Iowa State University, University of Illinois, Michigan State University, Purdue University & University of Wisconsin Collaborating on Corn

U.S. farmers produce 41 percent of the world’s corn on 400,000 farms located primarily in the Midwest Corn Belt region. American production value of corn was over $50 billion in 2018. The U.S. exports between 10 and 20 percent of its corn crop. An increasingly variable climate and weather extremes, including flooding and droughts, threaten crop production and degrade soil.

To sustain one of the nation’s most important farm crops, USDA funded the “Sustainable Corn Project”, a regional collaboration and research partnership. Iowa State University led a multidisciplinary team, which included University of Illinois, Michigan State University, Purdue University, University of Wisconsin, and several others. The project’s purpose was to determine how to best help Corn Belt farmers mitigate, adapt, and make their operations more resilient to the impacts of climate change.

The project focused on ways to equip farmers with the practices to build resiliency to weather variability, maintain crop yields, and reduce negative environmental impacts. Scientists and farmers worked together to create a suite of practices for corn-based systems that are drought resilient, reduce soil and nutrient losses under saturated soil conditions, and ensure crop and soil productivity.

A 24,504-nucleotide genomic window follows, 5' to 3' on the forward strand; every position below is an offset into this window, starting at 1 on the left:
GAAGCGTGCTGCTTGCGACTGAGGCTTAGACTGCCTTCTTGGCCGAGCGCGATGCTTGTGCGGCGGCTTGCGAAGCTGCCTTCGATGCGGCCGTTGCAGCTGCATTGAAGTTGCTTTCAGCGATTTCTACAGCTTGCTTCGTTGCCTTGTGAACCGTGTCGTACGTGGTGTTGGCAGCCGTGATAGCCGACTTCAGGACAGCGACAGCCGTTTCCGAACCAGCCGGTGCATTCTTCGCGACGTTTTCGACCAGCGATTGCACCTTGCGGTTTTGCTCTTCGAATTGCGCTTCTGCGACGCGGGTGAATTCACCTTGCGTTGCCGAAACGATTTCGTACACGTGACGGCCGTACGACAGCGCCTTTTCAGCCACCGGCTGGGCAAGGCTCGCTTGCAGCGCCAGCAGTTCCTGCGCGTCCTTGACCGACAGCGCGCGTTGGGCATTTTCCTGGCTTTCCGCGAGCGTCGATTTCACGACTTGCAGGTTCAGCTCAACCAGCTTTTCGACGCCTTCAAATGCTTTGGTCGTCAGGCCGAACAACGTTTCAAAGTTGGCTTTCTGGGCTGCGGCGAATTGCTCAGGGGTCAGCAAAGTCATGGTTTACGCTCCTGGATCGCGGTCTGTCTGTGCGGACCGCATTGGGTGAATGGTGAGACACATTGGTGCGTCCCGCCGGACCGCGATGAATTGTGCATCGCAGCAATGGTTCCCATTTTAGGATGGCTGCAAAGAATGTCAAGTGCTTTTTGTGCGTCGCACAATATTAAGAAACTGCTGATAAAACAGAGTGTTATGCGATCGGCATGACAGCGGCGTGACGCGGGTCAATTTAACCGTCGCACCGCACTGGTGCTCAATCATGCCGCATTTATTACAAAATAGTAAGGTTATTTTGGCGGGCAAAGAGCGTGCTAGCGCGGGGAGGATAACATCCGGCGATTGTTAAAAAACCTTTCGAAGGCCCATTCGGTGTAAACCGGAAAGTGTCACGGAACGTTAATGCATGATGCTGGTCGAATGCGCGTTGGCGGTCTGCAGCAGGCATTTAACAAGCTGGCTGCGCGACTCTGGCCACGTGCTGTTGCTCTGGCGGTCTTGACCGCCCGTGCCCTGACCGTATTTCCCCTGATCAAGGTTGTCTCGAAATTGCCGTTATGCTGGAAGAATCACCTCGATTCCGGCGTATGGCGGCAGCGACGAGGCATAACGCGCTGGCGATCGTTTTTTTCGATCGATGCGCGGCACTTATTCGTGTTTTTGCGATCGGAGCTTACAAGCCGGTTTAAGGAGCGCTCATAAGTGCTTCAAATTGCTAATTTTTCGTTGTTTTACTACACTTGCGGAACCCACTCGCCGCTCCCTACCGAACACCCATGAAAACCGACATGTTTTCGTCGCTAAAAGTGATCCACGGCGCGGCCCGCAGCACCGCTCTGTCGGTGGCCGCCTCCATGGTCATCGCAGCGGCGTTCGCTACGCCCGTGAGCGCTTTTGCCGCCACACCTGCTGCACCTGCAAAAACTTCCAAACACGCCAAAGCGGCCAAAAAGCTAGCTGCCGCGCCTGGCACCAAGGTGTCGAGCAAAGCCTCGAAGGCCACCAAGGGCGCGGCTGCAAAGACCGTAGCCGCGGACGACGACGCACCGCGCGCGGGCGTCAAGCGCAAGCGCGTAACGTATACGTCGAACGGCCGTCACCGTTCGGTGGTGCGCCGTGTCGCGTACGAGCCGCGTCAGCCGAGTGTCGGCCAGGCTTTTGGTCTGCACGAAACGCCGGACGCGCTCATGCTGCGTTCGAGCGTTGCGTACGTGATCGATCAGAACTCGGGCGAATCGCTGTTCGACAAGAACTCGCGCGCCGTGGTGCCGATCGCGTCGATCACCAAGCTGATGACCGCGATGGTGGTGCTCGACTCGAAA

The team shared farm management strategies with farmers, educators, and other stakeholders. They trained undergraduate through post-doctoral students to become the next generation of scientists. This research, education, and extension helps farmers become more profitable and protects the U.S. corn industry  

Retaking The Field Volume 5 “Retaking the Field Volume 5: Innovation to Profit” explores how federally funded agricultural research strengthens farmers and ranchers’ bottomline by reducing costs and risks, increasing profits, and laying the groundwork for new products and industries. With powerful examples from universities across the country, it describes how research can generate outsized economic benefits that extends for decades. View The Issue
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